Swiftpack.co - Package - nachonavarro/Pages

Getting Started | Customization | Installation

CI Platforms License: MIT


Getting Started

Basic usage

Using Pages is as easy as:


import Pages

Pages {
    Text("A page here...")             // First page
    Text("...and a page there")        // Second page
    Circle()                           // Third page
        .fill(Color.blue)
        .frame(width: 50, height: 50)
    VStack {                           // Fourth page
        Capsule()
            .fill(Color.yellow)
            .frame(width: 100, height: 300)
        Text("A capsule on the fourth page")
            .font(.title)
            .padding(.top)
    }
}

One can also use Pages with dynamic content:


import Pages

struct Car {
    var model: String
}

let cars = [Car(model: "Ford"), Car(model: "Ferrari")]

ModelPages(cars) { index, car in
    Text("The \(index) car is a \(car.model)")
        .padding(50)
        .foregroundColor(.white)
        .background(Color.blue)
        .cornerRadius(10)
}

By default Pages keeps the state of the current page internally in the view, but if you need more control over the index of the current page (e.g. go to page 5 when the user taps a button on page 1), then initialize a state variable and pass it to Pages:

import Pages

struct ContentView: View {

    @State var index: Int = 0

    var body: some View {
        Pages(currentPage: $index) {
            Text("Page 1")
            Button(action: {
                self.index = 3
            }) {
                Text("This button will go to page 4")
            }
            Text("Page 3")
            Text("Page 4")
        }
        
    }

}

How it works

Pages uses a function builder to accomplish a SwiftUI feel while using a UIPageViewController under the hood. As in VStack or HStack, the current limit of pages to add in a static way using the Pages view is 10. If more are needed use a ModelPages instead. The Pages view will take up all the available space it is given.

Note: The Pages view needs more than one page. Otherwise the compiler treats what's inside Pages as a closure.

Customization

The following aspects of Pages can be customized:

  • navigationOrientation: Whether to paginate horizontally or vertically. Default is .horizontal.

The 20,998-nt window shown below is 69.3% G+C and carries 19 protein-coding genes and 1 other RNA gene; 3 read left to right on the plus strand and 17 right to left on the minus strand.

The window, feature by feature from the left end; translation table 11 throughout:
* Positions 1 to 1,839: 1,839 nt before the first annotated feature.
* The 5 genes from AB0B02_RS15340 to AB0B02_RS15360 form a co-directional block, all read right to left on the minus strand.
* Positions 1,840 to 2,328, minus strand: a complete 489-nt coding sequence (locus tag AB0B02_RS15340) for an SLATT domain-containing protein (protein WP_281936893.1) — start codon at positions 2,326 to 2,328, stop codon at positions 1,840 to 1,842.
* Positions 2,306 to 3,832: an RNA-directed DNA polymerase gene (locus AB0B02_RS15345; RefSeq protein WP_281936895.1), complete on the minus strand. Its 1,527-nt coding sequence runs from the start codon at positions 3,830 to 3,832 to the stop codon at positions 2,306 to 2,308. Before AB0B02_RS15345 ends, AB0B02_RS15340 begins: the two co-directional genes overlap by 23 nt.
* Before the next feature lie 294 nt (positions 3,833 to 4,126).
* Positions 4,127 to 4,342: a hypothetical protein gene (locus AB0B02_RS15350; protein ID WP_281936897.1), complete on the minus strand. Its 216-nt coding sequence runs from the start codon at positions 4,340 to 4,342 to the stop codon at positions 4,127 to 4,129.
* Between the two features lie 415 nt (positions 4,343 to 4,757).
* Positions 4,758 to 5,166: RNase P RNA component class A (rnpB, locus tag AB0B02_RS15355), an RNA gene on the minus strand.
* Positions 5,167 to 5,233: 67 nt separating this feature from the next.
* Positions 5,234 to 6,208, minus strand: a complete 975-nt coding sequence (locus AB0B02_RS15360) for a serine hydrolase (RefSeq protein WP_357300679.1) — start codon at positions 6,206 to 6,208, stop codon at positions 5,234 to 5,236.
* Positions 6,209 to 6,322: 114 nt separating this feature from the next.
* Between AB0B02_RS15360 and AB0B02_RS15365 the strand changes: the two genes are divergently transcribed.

Pages(navigationOrientation: .vertical) {
    Text("Page 1")
    Text("Page 2")
}
  • transitionStyle: Whether to perform a page curl or a scroll effect on page turn. The first two examples in the GIFs above use a scroll effect, and the last one uses page curl. Default is .scroll.
Pages(
    navigationOrientation: .vertical,
    transitionStyle: .pageCurl
) {
    Text("Page 1")
    Text("Page 2")
}
  • bounce: Whether to perform a bounce effect when the user tries to scroll past the number of pages. Default is true.
Pages(
    navigationOrientation: .vertical,
    transitionStyle: .pageCurl,
    bounce: false
) {
    Text("Page 1")
    Text("Page 2")
}
  • wrap: Whether to wrap the pages once a user tries to go to the next page after the last page. Similarly whether to go to the last page when the user scrolls to the previous page of the first page. Default is false.
Pages(
    navigationOrientation: .vertical,
    transitionStyle: .pageCurl,
    bounce: false,
    wrap: true
) {
    Text("Page 1")
    Text("Page 2")
}
  • hasControl: Whether to display a page control or not. Default is true.
Pages(
    navigationOrientation: .vertical,
    transitionStyle: .pageCurl,
    bounce: false,
    wrap: true,
    hasControl: false
) {
    Text("Page 1")
    Text("Page 2")
}
  • control: A user-defined control if one wants to tune it. If this field is not provided and hasControl is true then the classical iOS page control will be used. Note control must conform to UIPageControl.
Pages(
    navigationOrientation: .vertical,
    transitionStyle: .pageCurl,
    bounce: false,
    wrap: true,
    control: MyPageControl()
) {
    Text("Page 1")
    Text("Page 2")
}
  • controlAlignment: Where to put the page control inside Pages. Default is .bottom.